Charter Plans 10Gbps Wired Broadband, But Will Need Time

While AT&T, T-Mobile and Verizon are preparing to roll out their 5G wireless services, Charter has plans to introduce fast wired broadband with an option of offering its own 5G wireless service. However, deployment of the wired service is expected to take some time. Charter chief executive Tom Rutledge shared the company’s plans on CNBC after appearing at the Goldman Sachs Communacopia Brokers Conference. His remarks expand on chief financial officer Chris Winfrey’s earlier statement that his company’s wired service can outperform 5G.

VentureBeat reports, “Rutledge expects that the company will roll out 10 gigabit per second (Gbps) symmetrical wired Internet service” to compete with 5G. This service “would deliver 10 times the initially promised speed of 5G wireless services.” But Charter customers can’t expect 10Gbps Internet any time soon, since Rutledge believes wide deployment won’t take place for 10 years.

“By 2028, 5G will certainly be faster than it is in 2018,” notes VB, which adds that, “early 5G chips are already promising up to 6Gbps speeds if the network supports them.”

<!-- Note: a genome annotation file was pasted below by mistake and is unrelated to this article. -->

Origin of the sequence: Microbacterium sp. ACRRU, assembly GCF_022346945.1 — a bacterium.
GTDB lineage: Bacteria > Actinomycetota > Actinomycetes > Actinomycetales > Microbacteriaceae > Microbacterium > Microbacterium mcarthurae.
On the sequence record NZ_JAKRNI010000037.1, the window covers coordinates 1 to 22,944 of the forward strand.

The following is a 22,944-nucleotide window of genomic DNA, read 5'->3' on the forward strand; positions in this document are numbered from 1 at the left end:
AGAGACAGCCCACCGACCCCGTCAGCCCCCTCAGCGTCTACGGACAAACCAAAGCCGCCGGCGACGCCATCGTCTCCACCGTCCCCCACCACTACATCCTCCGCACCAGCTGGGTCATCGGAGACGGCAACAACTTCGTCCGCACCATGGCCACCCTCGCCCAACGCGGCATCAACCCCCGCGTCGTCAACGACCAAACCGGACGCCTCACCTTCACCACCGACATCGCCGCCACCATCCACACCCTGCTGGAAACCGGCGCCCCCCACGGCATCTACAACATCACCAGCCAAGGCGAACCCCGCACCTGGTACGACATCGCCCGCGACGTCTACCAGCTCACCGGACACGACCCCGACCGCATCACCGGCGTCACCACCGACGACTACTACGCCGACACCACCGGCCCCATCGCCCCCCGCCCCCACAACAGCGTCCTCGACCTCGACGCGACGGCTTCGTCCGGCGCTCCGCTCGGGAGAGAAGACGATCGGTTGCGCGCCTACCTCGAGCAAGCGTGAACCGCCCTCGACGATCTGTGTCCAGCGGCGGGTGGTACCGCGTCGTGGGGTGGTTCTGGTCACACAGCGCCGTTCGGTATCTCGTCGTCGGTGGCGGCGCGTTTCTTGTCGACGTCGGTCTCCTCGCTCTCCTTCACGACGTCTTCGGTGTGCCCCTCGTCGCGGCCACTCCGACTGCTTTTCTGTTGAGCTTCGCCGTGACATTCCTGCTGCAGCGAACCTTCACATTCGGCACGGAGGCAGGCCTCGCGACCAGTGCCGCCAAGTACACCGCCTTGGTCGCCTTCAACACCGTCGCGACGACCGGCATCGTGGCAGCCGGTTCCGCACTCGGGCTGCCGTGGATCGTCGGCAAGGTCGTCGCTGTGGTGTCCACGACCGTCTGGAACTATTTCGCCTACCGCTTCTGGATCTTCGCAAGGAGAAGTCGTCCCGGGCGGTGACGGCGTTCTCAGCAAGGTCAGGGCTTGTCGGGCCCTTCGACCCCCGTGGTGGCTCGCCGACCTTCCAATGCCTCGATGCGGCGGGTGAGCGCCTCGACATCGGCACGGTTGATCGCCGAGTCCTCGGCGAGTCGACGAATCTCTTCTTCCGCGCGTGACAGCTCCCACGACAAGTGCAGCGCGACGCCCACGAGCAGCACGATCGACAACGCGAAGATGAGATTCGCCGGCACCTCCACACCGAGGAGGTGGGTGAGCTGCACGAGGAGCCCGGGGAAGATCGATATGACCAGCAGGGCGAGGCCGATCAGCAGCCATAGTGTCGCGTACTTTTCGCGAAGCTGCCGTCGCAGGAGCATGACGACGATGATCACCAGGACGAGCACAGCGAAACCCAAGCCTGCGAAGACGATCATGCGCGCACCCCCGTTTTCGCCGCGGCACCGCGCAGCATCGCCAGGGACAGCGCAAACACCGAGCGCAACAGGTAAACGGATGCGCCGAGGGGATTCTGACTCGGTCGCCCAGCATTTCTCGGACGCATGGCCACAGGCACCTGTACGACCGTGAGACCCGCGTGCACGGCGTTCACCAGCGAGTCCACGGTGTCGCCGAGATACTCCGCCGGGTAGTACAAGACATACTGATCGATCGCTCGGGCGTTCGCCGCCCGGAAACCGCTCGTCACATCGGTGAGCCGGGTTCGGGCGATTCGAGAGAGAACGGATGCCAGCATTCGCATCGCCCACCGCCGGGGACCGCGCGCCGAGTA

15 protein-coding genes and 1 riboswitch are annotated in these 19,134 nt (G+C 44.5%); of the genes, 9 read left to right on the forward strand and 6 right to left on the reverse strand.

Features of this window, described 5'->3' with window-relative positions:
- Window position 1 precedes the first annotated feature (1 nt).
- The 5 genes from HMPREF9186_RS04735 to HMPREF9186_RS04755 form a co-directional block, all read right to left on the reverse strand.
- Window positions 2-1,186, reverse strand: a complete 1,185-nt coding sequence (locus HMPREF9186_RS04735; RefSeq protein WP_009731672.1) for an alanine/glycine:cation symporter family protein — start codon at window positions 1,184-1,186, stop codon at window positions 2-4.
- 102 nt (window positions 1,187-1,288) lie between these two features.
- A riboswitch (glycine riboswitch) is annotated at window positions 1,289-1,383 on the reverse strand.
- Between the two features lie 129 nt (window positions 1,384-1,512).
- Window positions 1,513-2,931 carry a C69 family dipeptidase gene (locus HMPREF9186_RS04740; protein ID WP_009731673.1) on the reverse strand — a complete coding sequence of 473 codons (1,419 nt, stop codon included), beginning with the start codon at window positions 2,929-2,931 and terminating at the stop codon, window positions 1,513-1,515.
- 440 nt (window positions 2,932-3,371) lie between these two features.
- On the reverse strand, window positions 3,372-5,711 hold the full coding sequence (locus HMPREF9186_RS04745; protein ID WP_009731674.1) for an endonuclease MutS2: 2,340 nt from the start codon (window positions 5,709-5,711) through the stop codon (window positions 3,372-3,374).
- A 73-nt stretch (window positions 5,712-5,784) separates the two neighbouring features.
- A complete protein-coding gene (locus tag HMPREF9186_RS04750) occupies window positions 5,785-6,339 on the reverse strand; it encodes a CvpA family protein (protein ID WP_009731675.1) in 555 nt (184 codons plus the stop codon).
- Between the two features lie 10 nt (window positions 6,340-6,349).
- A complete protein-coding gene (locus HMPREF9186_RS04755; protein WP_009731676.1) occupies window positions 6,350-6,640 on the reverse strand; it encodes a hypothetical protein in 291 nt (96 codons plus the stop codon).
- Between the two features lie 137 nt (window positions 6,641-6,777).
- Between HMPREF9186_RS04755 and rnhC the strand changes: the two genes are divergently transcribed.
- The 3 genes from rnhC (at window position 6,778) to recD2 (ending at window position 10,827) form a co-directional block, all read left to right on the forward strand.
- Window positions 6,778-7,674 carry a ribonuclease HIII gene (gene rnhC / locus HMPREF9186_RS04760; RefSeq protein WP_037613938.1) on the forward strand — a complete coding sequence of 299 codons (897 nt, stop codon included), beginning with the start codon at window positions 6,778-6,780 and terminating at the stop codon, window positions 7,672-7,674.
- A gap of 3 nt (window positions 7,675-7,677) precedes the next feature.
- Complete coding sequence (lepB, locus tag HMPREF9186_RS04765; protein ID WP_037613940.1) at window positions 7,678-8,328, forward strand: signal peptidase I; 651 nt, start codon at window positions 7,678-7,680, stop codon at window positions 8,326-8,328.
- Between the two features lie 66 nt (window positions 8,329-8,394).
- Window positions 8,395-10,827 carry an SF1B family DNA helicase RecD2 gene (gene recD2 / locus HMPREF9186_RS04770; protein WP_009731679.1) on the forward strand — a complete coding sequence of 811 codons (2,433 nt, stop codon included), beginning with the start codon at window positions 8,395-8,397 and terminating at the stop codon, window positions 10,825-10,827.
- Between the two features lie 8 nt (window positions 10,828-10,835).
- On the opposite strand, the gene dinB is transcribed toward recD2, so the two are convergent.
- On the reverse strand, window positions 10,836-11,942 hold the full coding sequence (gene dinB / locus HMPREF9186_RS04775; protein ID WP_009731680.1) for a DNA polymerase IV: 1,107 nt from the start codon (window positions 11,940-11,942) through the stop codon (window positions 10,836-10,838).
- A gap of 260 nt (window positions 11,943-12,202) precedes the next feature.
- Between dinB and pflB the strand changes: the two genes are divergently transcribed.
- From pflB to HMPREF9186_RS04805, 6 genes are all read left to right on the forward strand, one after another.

Charter, the nation’s No. 2 cable operator, has been testing 5G service in six cities, “and is looking at the prospect of offering 5G service.” In his remarks on CNBC, Rutledge added that, “Charter is in a better position to deliver 5G than cellular carriers because the high-speed wireless service will depend on a national fiber network, like the one Charter already has in place.”

He defines 5G as “small wireless cells connected to wired lines,” and noted that “developing a sufficient cable infrastructure alone is highly capital intensive.” Charter’s cabling covers 8 percent of the total U.S. market, whereas Verizon has forecast that it will hit 20 percent of the market (30 million of the U.S.’s 140 million homes) in 10 years.

AT&T, T-Mobile and Verizon have been installing small cells required to deliver 5G, to launch in 2018; whether Charter chooses to upgrade its wired infrastructure or move to wireless equipment remains to be seen.